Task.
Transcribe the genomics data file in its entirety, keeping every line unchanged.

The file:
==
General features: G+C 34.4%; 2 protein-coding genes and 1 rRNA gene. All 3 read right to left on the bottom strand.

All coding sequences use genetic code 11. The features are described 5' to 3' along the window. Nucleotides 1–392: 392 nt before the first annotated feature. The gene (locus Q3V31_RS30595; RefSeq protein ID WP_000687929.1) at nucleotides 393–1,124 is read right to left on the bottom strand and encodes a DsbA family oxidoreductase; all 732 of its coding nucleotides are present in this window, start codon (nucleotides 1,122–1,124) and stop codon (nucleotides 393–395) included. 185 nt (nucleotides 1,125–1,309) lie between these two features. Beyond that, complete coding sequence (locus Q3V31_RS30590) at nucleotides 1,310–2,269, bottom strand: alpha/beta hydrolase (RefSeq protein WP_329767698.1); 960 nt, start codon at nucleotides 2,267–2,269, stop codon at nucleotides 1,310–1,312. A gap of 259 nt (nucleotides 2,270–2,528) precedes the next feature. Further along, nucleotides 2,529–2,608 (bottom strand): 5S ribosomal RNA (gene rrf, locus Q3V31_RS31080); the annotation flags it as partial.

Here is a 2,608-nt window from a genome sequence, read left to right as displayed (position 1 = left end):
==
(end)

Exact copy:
General features: G+C 34.4%; 2 protein-coding genes and 1 rRNA gene. All 3 read right to left on the bottom strand.

All coding sequences use genetic code 11. The features are described 5' to 3' along the window. Nucleotides 1–392: 392 nt before the first annotated feature. The gene (locus Q3V31_RS30595; RefSeq protein ID WP_000687929.1) at nucleotides 393–1,124 is read right to left on the bottom strand and encodes a DsbA family oxidoreductase; all 732 of its coding nucleotides are present in this window, start codon (nucleotides 1,122–1,124) and stop codon (nucleotides 393–395) included. 185 nt (nucleotides 1,125–1,309) lie between these two features. Beyond that, complete coding sequence (locus Q3V31_RS30590) at nucleotides 1,310–2,269, bottom strand: alpha/beta hydrolase (RefSeq protein WP_329767698.1); 960 nt, start codon at nucleotides 2,267–2,269, stop codon at nucleotides 1,310–1,312. A gap of 259 nt (nucleotides 2,270–2,528) precedes the next feature. Further along, nucleotides 2,529–2,608 (bottom strand): 5S ribosomal RNA (gene rrf, locus Q3V31_RS31080); the annotation flags it as partial.

Here is a 2,608-nt window from a genome sequence, read left to right as displayed (position 1 = left end):